Prevalence and Role Stressors as Antecedents to Workplace Bullying in Multinational Corporations Human Resource Shared Service Centers in Malaysia

Santhosh K ST Samanthar, Zoharah Omar, Khairuddin Idris, Aminah Ahmad


Workplace bullying has shown a steep rise globally in the last three decades, reporting its pervasiveness among various sectors and industries. It is universally recognized as a significant work stressor causing severe health, well-being, and psychosocial problems for employees, the economy, and society. The claim comes as no surprise with the contemporary debate among organizations, especially MNCs HRSSC, striving to succeed globally and stay competitive through cost savings and increased productivity. However, SSC formation has swayed the HRD professions’ to strategic HR roles to focus on the organization’s profit-making goal, eventually at the expense of employees’ well-being by indirectly condoning workplace bullying. For these reasons, the present study investigates the prevalence of workplace bullying at MNC HRSSC in Malaysia to find out how the Western countries that pioneered the studies reveal the severity of workplace bullying manages organizations in Asian countries that are still at the early stage comparatively of recognizing the phenomenon. The study will examine the prevalence, the experience level of role stressors, namely role ambiguity and role conflict, which are relatable to the MNC HRSSC setup, and their consequent representation as antecedents to workplace bullying. A cross-sectional study was adopted to conduct descriptive and inferential statistical analysis with n=460. The descriptive statistical analysis used IBM SPSS (v24.0) to determine the prevalence of workplace bullying by adopting a two-step cluster analysis and the strict operational definition criterion and the role stressors experiences level. At the same time, Structural Equation Modeling (SEM) was used to determine the correlation and influence between the predetermined organizational antecedents (role ambiguity and role conflict) and workplace bullying. Data were collected using a 14-items Role Questionnaire (RQ) and 22-item Negative Act Questionnaires-Revised (22-items NAQ-R). Findings show a high prevalence rate of workplace bullying (66.7%), a high level of role ambiguity (72.6%), and role conflict (70.2%), resulting in a positive & significant relationship with workplace bullying. Thus, these results autonomously conclude that workplace bullying is prevalent among MNC HRSSC with a high level of role ambiguity and role conflict experience, which are significant antecedents based on the General Strain Theory (Agnew, 1992) underpinning theory. Therefore, the study recommends that local HRD professionals and policymakers review employees’ job descriptions to determine one’s role and set KPI accordingly. Global Business Services representing the MNC and the local HRSSC management team must develop and implement robust anti-bullying policies and programs and sustain them in practice to curtail the negative consequences.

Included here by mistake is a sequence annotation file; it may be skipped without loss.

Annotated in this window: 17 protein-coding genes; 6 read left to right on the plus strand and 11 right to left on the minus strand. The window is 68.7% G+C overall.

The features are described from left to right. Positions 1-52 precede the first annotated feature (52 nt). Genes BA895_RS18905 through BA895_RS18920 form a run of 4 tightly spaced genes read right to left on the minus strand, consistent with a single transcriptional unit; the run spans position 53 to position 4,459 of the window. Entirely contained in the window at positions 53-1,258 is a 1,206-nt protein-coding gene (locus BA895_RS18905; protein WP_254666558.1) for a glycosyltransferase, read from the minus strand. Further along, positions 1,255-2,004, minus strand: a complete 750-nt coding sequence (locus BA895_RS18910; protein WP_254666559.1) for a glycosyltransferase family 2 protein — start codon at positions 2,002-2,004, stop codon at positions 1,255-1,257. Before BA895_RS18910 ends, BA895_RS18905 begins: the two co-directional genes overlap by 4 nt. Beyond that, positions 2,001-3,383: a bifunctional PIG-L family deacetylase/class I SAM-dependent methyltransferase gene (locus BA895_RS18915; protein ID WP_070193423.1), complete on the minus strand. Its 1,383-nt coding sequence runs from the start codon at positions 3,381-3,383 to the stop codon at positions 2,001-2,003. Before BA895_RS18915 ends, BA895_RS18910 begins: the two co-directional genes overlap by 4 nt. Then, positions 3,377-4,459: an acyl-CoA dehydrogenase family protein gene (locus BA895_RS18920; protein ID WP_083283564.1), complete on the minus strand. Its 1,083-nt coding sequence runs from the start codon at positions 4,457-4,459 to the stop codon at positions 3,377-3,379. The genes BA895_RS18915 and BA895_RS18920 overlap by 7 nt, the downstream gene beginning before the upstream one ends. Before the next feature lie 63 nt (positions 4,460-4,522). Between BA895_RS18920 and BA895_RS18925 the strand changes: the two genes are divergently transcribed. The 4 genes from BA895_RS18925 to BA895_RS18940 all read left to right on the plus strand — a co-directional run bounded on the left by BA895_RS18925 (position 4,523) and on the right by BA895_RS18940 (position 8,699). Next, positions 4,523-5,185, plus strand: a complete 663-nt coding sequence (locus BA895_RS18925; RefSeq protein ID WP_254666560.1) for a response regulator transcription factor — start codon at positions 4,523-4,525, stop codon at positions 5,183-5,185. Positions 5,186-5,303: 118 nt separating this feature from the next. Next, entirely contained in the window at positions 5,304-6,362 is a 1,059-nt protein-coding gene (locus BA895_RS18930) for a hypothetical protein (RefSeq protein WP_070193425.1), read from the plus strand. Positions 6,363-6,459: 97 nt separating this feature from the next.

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Copyright (c) 2022 Santhosh K ST Samanthar, Zoharah Omar, Khairuddin Idris, Aminah Ahmad

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International Journal of Human Resource Studies  ISSN 2162-3058


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